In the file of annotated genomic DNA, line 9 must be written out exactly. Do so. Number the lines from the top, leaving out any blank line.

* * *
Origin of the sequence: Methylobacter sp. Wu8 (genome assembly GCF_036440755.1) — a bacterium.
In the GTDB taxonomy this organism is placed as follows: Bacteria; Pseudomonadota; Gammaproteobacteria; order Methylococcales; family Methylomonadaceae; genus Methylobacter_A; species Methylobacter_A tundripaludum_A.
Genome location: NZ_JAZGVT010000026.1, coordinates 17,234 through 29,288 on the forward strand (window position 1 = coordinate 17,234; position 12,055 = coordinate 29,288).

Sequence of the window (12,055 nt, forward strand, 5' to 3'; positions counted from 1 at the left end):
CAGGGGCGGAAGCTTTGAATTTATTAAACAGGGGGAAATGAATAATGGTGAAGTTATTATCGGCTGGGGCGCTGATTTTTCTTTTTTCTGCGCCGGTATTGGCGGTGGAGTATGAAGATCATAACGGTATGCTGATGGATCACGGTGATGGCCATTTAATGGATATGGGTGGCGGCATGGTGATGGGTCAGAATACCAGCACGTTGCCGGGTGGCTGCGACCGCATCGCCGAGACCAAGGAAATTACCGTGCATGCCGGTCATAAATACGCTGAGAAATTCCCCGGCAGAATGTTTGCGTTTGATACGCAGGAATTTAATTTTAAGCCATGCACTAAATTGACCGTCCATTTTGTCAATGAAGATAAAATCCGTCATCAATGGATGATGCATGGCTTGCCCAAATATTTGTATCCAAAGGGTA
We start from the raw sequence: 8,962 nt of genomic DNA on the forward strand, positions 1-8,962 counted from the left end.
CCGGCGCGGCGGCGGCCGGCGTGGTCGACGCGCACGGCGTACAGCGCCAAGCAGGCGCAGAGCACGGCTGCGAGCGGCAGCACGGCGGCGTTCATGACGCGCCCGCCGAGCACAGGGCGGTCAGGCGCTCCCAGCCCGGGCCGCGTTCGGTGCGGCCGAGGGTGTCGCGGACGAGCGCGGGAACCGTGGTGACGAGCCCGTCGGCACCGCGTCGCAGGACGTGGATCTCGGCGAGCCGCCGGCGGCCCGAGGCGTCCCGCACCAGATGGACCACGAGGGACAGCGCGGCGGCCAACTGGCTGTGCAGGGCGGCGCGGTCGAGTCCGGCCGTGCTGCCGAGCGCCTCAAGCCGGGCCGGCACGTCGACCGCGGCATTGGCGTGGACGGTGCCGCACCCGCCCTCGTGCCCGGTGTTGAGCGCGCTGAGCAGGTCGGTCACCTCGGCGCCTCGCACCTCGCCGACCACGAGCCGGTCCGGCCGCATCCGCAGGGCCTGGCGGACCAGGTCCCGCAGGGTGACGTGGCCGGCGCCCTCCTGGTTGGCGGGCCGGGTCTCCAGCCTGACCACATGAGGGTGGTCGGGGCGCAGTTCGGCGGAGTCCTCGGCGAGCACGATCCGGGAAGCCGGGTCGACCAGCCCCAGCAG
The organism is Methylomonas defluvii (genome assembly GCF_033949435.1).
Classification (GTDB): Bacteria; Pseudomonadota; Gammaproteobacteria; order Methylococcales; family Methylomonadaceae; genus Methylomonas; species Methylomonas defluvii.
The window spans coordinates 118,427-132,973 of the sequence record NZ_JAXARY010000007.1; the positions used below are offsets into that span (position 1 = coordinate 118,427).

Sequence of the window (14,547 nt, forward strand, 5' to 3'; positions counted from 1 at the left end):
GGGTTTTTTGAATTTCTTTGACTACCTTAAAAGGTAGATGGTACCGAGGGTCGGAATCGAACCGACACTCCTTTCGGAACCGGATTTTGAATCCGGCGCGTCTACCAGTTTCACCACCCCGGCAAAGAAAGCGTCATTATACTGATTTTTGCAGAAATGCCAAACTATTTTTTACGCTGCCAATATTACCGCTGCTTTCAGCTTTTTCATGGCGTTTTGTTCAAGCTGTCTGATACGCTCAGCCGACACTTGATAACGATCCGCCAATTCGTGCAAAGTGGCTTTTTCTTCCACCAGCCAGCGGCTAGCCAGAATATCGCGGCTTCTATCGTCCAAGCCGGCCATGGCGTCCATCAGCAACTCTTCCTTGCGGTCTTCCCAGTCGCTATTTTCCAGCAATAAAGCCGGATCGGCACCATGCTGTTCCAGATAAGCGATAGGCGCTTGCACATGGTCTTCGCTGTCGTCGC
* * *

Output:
Classification (GTDB): Bacteria; Pseudomonadota; Gammaproteobacteria; order Methylococcales; family Methylomonadaceae; genus Methylomonas; species Methylomonas defluvii.